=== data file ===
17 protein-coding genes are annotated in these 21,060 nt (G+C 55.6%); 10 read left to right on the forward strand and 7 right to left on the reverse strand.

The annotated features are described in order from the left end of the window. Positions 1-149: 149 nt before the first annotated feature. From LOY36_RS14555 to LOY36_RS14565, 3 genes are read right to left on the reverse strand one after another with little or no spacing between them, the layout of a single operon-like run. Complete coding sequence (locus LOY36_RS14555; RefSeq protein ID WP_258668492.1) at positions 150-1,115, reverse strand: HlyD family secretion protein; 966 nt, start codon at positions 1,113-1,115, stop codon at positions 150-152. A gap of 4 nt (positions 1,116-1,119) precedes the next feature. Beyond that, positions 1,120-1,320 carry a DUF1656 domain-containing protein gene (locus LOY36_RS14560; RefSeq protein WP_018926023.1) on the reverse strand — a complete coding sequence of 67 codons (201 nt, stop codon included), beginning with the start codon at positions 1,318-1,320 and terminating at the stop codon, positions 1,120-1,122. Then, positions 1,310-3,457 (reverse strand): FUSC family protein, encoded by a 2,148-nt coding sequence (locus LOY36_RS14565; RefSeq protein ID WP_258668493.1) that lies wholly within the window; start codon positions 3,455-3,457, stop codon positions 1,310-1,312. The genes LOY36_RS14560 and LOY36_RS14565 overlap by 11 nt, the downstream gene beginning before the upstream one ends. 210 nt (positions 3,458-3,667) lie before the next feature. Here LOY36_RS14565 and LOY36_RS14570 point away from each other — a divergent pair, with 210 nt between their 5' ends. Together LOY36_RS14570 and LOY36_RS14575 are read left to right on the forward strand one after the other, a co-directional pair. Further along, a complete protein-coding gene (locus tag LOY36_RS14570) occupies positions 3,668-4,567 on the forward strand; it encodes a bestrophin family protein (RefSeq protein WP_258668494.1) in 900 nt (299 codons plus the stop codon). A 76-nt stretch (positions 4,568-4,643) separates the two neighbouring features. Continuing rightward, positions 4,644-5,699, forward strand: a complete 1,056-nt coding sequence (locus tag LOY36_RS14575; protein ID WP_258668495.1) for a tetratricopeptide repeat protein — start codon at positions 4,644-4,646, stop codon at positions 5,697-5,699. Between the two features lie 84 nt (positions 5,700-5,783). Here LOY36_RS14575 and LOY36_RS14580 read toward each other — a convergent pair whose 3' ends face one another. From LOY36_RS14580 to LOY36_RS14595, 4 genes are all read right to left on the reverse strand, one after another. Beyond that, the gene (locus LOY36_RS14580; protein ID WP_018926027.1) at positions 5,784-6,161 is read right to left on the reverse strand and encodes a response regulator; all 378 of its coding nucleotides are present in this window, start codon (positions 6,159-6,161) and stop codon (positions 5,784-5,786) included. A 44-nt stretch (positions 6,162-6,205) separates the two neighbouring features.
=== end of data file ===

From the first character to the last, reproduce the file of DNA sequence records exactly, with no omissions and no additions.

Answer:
17 protein-coding genes are annotated in these 21,060 nt (G+C 55.6%); 10 read left to right on the forward strand and 7 right to left on the reverse strand.

The annotated features are described in order from the left end of the window. Positions 1-149: 149 nt before the first annotated feature. From LOY36_RS14555 to LOY36_RS14565, 3 genes are read right to left on the reverse strand one after another with little or no spacing between them, the layout of a single operon-like run. Complete coding sequence (locus LOY36_RS14555; RefSeq protein ID WP_258668492.1) at positions 150-1,115, reverse strand: HlyD family secretion protein; 966 nt, start codon at positions 1,113-1,115, stop codon at positions 150-152. A gap of 4 nt (positions 1,116-1,119) precedes the next feature. Beyond that, positions 1,120-1,320 carry a DUF1656 domain-containing protein gene (locus LOY36_RS14560; RefSeq protein WP_018926023.1) on the reverse strand — a complete coding sequence of 67 codons (201 nt, stop codon included), beginning with the start codon at positions 1,318-1,320 and terminating at the stop codon, positions 1,120-1,122. Then, positions 1,310-3,457 (reverse strand): FUSC family protein, encoded by a 2,148-nt coding sequence (locus LOY36_RS14565; RefSeq protein ID WP_258668493.1) that lies wholly within the window; start codon positions 3,455-3,457, stop codon positions 1,310-1,312. The genes LOY36_RS14560 and LOY36_RS14565 overlap by 11 nt, the downstream gene beginning before the upstream one ends. 210 nt (positions 3,458-3,667) lie before the next feature. Here LOY36_RS14565 and LOY36_RS14570 point away from each other — a divergent pair, with 210 nt between their 5' ends. Together LOY36_RS14570 and LOY36_RS14575 are read left to right on the forward strand one after the other, a co-directional pair. Further along, a complete protein-coding gene (locus tag LOY36_RS14570) occupies positions 3,668-4,567 on the forward strand; it encodes a bestrophin family protein (RefSeq protein WP_258668494.1) in 900 nt (299 codons plus the stop codon). A 76-nt stretch (positions 4,568-4,643) separates the two neighbouring features. Continuing rightward, positions 4,644-5,699, forward strand: a complete 1,056-nt coding sequence (locus tag LOY36_RS14575; protein ID WP_258668495.1) for a tetratricopeptide repeat protein — start codon at positions 4,644-4,646, stop codon at positions 5,697-5,699. Between the two features lie 84 nt (positions 5,700-5,783). Here LOY36_RS14575 and LOY36_RS14580 read toward each other — a convergent pair whose 3' ends face one another. From LOY36_RS14580 to LOY36_RS14595, 4 genes are all read right to left on the reverse strand, one after another. Beyond that, the gene (locus LOY36_RS14580; protein ID WP_018926027.1) at positions 5,784-6,161 is read right to left on the reverse strand and encodes a response regulator; all 378 of its coding nucleotides are present in this window, start codon (positions 6,159-6,161) and stop codon (positions 5,784-5,786) included. A 44-nt stretch (positions 6,162-6,205) separates the two neighbouring features.